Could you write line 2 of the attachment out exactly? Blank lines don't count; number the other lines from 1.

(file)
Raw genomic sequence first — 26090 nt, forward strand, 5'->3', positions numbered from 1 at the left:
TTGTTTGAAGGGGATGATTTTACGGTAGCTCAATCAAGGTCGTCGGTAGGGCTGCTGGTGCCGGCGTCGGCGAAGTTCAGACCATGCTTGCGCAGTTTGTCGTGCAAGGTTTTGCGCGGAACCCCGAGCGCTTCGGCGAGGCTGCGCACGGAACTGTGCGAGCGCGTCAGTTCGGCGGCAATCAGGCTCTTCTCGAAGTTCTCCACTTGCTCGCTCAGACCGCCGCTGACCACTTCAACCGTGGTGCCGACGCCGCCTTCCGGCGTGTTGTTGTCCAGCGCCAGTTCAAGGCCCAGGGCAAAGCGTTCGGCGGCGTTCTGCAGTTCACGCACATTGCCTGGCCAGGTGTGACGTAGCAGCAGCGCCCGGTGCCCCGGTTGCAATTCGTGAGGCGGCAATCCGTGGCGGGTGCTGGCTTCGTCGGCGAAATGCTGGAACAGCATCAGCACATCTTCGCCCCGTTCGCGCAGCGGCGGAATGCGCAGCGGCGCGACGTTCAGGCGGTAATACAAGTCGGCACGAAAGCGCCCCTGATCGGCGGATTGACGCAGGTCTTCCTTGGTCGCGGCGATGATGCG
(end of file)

TTGTTTGAAGGGGATGATTTTACGGTAGCTCAATCAAGGTCGTCGGTAGGGCTGCTGGTGCCGGCGTCGGCGAAGTTCAGACCATGCTTGCGCAGTTTGTCGTGCAAGGTTTTGCGCGGAACCCCGAGCGCTTCGGCGAGGCTGCGCACGGAACTGTGCGAGCGCGTCAGTTCGGCGGCAATCAGGCTCTTCTCGAAGTTCTCCACTTGCTCGCTCAGACCGCCGCTGACCACTTCAACCGTGGTGCCGACGCCGCCTTCCGGCGTGTTGTTGTCCAGCGCCAGTTCAAGGCCCAGGGCAAAGCGTTCGGCGGCGTTCTGCAGTTCACGCACATTGCCTGGCCAGGTGTGACGTAGCAGCAGCGCCCGGTGCCCCGGTTGCAATTCGTGAGGCGGCAATCCGTGGCGGGTGCTGGCTTCGTCGGCGAAATGCTGGAACAGCATCAGCACATCTTCGCCCCGTTCGCGCAGCGGCGGAATGCGCAGCGGCGCGACGTTCAGGCGGTAATACAAGTCGGCACGAAAGCGCCCCTGATCGGCGGATTGACGCAGGTCTTCCTTGGTCGCGGCGATGATGCG